However, it has to be assumed that the first edition of the German S3 guideline “Polytrauma” from 2011 influenced German emergency physicians decisively, and that there is a strong relationship between these guideline recommendations and the substantial decline in Etomidate use observed in the current study. The guideline generally advises against the use of Etomidate and favours Ketamine for pre-hospital RSI in trauma patients [1]. However, it does not include recommendations on any other anaesthetic agent, irrespective of sedative, opioid or NMBA. For the prehospital setting, Ketamine is recommended as an appropriate anaesthetic for RSI in trauma patients also due to its catecholamine-mediated stabilizing effect on the cardiovascular system [1, 6, 9, 25]. Still, this effect can fail in patients who are catecholamine depleted [6, 26]. Within our cohort, we observed a continuous increase of Ketamine for induction after trauma, which was also apparent within the subgroups (SI > 1 and GCS ≤ 8). This again reflects the German guideline recommendation [1]. Compared to Etomidate, Ketamine appears not to be inferior with respect to providing optimal intubation conditions [20]. Its use in TBI was controversial in the past due to attributed effects on increased intracerebral blood flow, oxygen consumption and intracranial pressure [27, 28]. More recent studies questioned these findings in other fields than RSI [29,30,31], and additional neuroprotectant capacities due to its ability to antagonize N-methyl-D-aspartate (NMDA) receptors might be beneficial [32]. Nowadays Ketamine is a favourable choice, in compliance with guideline recommendations, even in trauma patients suffering from TBI [1, 6, 9]. With regard to our data, the history of conflicting evidence regarding the effect of Ketamine on intracerebral cellular metabolism might be responsible for a more cautious use on scene in case of a suspected TBI compared to the overall trauma population.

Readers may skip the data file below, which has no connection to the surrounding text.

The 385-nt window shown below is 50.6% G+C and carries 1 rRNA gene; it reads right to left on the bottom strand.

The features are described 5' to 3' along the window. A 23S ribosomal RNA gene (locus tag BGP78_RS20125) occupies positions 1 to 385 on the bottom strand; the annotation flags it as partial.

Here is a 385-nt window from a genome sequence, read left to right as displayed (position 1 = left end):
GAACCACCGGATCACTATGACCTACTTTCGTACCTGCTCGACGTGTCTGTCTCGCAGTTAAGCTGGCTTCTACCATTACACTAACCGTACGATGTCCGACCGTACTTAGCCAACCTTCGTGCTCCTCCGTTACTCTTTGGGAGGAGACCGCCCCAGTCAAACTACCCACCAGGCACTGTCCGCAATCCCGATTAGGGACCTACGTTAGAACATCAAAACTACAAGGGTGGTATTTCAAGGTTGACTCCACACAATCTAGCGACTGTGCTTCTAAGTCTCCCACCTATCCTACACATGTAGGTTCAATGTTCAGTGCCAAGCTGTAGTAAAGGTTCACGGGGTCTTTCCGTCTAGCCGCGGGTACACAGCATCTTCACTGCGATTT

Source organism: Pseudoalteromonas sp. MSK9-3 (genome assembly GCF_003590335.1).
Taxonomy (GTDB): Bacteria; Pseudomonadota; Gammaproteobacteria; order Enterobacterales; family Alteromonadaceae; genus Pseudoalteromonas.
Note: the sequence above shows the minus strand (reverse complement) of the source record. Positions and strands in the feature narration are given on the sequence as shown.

Nowadays, Propofol (2,6 Diisopropylphenol) is by far the most commonly used sedative anaesthetic in the in-hospital setting. In the current study, we observed an impressive increase for Propofol use in pre-hospital trauma care over the ten-year period (2006: 3%, 2015: 32%), which may reflect the existing, large in-hospital experience. However, there is still no evidence that Propofol might be beneficial regarding prehospital anesthesia in trauma patients. Propofol seems to reduce intracranial pressure and raise the convulsive threshold which might be advantageous in several emergency situations. However, a major disadvantage of Propofol is the considerable decrement in MAP during induction by reducing vascular resistance and myocardial negative inotropic effects [6, 33], which might even be detrimental in the hypovolemic trauma patient [33, 34]. In this context, the majority of HEMS physicians (87%) in our study were anaesthesiologists, thus in-hospital practice and experience might have influenced pre-hospital anaesthetic use as well: With the establishment of Propofol as “standard induction sedative” in the in-hospital setting over the last decade, the in-hospital use of barbiturates has fallen dramatically [6]. In contrast to the in-hospital changes, Thiopental is still routinely administered for pre-hospital induction purposes in trauma patients. Thiopental is a favoured anaesthetic for patients suffering from isolated TBI [8], but our data revealed an ongoing broad and constant application of this agent. Presumably, the use of thiopental on scene will drop in the near future as the following generations of HEMS physicians will not able to gain any in-hospital experience with this drug. A similar development could be observed for opioids, as Sufentanyl was almost absent in 2006 and has become increasingly popular over the ten-year period. However, these changes have not been accompanied by any supporting evidence, thus they should be monitored carefully and critically.